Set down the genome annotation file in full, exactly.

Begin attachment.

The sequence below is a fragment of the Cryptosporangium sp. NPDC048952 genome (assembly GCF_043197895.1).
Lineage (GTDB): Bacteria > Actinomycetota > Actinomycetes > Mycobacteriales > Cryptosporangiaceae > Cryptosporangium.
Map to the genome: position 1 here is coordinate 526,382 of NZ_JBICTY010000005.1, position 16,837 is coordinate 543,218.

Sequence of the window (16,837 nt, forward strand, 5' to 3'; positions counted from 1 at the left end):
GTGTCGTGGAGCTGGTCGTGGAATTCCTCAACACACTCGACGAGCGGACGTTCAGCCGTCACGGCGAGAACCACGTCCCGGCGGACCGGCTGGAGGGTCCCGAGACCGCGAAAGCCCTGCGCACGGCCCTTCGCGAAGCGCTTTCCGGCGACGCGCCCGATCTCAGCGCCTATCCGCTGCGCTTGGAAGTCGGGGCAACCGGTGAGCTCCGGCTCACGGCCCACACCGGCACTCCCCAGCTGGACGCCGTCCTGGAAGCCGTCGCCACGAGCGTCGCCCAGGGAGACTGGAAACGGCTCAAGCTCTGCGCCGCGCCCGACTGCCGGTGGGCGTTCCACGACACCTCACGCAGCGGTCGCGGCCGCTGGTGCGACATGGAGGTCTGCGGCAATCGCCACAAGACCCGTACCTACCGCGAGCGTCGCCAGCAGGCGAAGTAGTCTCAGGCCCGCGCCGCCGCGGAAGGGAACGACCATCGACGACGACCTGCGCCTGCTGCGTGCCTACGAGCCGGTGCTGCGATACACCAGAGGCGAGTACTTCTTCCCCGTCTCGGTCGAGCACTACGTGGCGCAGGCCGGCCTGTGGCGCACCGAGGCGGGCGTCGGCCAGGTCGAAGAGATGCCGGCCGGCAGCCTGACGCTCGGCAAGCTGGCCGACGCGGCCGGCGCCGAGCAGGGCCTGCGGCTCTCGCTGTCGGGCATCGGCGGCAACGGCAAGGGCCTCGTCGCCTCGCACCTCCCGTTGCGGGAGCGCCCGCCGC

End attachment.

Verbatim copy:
The sequence below is a fragment of the Cryptosporangium sp. NPDC048952 genome (assembly GCF_043197895.1).
Lineage (GTDB): Bacteria > Actinomycetota > Actinomycetes > Mycobacteriales > Cryptosporangiaceae > Cryptosporangium.
Map to the genome: position 1 here is coordinate 526,382 of NZ_JBICTY010000005.1, position 16,837 is coordinate 543,218.

Sequence of the window (16,837 nt, forward strand, 5' to 3'; positions counted from 1 at the left end):
GTGTCGTGGAGCTGGTCGTGGAATTCCTCAACACACTCGACGAGCGGACGTTCAGCCGTCACGGCGAGAACCACGTCCCGGCGGACCGGCTGGAGGGTCCCGAGACCGCGAAAGCCCTGCGCACGGCCCTTCGCGAAGCGCTTTCCGGCGACGCGCCCGATCTCAGCGCCTATCCGCTGCGCTTGGAAGTCGGGGCAACCGGTGAGCTCCGGCTCACGGCCCACACCGGCACTCCCCAGCTGGACGCCGTCCTGGAAGCCGTCGCCACGAGCGTCGCCCAGGGAGACTGGAAACGGCTCAAGCTCTGCGCCGCGCCCGACTGCCGGTGGGCGTTCCACGACACCTCACGCAGCGGTCGCGGCCGCTGGTGCGACATGGAGGTCTGCGGCAATCGCCACAAGACCCGTACCTACCGCGAGCGTCGCCAGCAGGCGAAGTAGTCTCAGGCCCGCGCCGCCGCGGAAGGGAACGACCATCGACGACGACCTGCGCCTGCTGCGTGCCTACGAGCCGGTGCTGCGATACACCAGAGGCGAGTACTTCTTCCCCGTCTCGGTCGAGCACTACGTGGCGCAGGCCGGCCTGTGGCGCACCGAGGCGGGCGTCGGCCAGGTCGAAGAGATGCCGGCCGGCAGCCTGACGCTCGGCAAGCTGGCCGACGCGGCCGGCGCCGAGCAGGGCCTGCGGCTCTCGCTGTCGGGCATCGGCGGCAACGGCAAGGGCCTCGTCGCCTCGCACCTCCCGTTGCGGGAGCGCCCGCCGC